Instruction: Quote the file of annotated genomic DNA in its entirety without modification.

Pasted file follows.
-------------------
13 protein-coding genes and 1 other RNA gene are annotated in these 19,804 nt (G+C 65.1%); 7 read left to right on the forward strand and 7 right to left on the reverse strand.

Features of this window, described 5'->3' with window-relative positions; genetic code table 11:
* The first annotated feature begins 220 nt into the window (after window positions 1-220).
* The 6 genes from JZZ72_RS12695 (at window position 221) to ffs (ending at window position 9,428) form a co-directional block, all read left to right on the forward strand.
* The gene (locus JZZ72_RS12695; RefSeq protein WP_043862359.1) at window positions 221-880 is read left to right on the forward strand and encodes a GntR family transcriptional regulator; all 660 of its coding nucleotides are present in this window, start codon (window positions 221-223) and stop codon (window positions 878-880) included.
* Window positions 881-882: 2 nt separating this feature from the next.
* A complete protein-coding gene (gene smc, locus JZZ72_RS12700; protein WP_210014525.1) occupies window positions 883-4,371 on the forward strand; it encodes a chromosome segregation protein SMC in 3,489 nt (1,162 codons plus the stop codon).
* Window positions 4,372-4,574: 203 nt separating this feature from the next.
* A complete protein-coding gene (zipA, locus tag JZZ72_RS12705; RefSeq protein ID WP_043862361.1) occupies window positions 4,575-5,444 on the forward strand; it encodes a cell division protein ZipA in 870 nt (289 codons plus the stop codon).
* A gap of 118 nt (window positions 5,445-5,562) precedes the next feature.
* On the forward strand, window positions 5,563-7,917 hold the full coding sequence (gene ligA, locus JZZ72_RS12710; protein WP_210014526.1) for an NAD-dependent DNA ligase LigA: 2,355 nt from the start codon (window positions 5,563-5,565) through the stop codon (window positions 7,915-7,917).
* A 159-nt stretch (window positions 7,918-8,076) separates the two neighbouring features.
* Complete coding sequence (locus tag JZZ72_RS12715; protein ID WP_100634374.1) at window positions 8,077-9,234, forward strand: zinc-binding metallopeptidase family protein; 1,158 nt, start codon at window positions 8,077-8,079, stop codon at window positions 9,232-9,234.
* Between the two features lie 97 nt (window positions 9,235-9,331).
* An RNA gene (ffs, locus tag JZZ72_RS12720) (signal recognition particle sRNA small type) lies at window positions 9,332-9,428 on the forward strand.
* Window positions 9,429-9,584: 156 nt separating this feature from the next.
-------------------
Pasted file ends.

13 protein-coding genes and 1 other RNA gene are annotated in these 19,804 nt (G+C 65.1%); 7 read left to right on the forward strand and 7 right to left on the reverse strand.

Features of this window, described 5'->3' with window-relative positions; genetic code table 11:
* The first annotated feature begins 220 nt into the window (after window positions 1-220).
* The 6 genes from JZZ72_RS12695 (at window position 221) to ffs (ending at window position 9,428) form a co-directional block, all read left to right on the forward strand.
* The gene (locus JZZ72_RS12695; RefSeq protein WP_043862359.1) at window positions 221-880 is read left to right on the forward strand and encodes a GntR family transcriptional regulator; all 660 of its coding nucleotides are present in this window, start codon (window positions 221-223) and stop codon (window positions 878-880) included.
* Window positions 881-882: 2 nt separating this feature from the next.
* A complete protein-coding gene (gene smc, locus JZZ72_RS12700; protein WP_210014525.1) occupies window positions 883-4,371 on the forward strand; it encodes a chromosome segregation protein SMC in 3,489 nt (1,162 codons plus the stop codon).
* Window positions 4,372-4,574: 203 nt separating this feature from the next.
* A complete protein-coding gene (zipA, locus tag JZZ72_RS12705; RefSeq protein ID WP_043862361.1) occupies window positions 4,575-5,444 on the forward strand; it encodes a cell division protein ZipA in 870 nt (289 codons plus the stop codon).
* A gap of 118 nt (window positions 5,445-5,562) precedes the next feature.
* On the forward strand, window positions 5,563-7,917 hold the full coding sequence (gene ligA, locus JZZ72_RS12710; protein WP_210014526.1) for an NAD-dependent DNA ligase LigA: 2,355 nt from the start codon (window positions 5,563-5,565) through the stop codon (window positions 7,915-7,917).
* A 159-nt stretch (window positions 7,918-8,076) separates the two neighbouring features.
* Complete coding sequence (locus tag JZZ72_RS12715; protein ID WP_100634374.1) at window positions 8,077-9,234, forward strand: zinc-binding metallopeptidase family protein; 1,158 nt, start codon at window positions 8,077-8,079, stop codon at window positions 9,232-9,234.
* Between the two features lie 97 nt (window positions 9,235-9,331).
* An RNA gene (ffs, locus tag JZZ72_RS12720) (signal recognition particle sRNA small type) lies at window positions 9,332-9,428 on the forward strand.
* Window positions 9,429-9,584: 156 nt separating this feature from the next.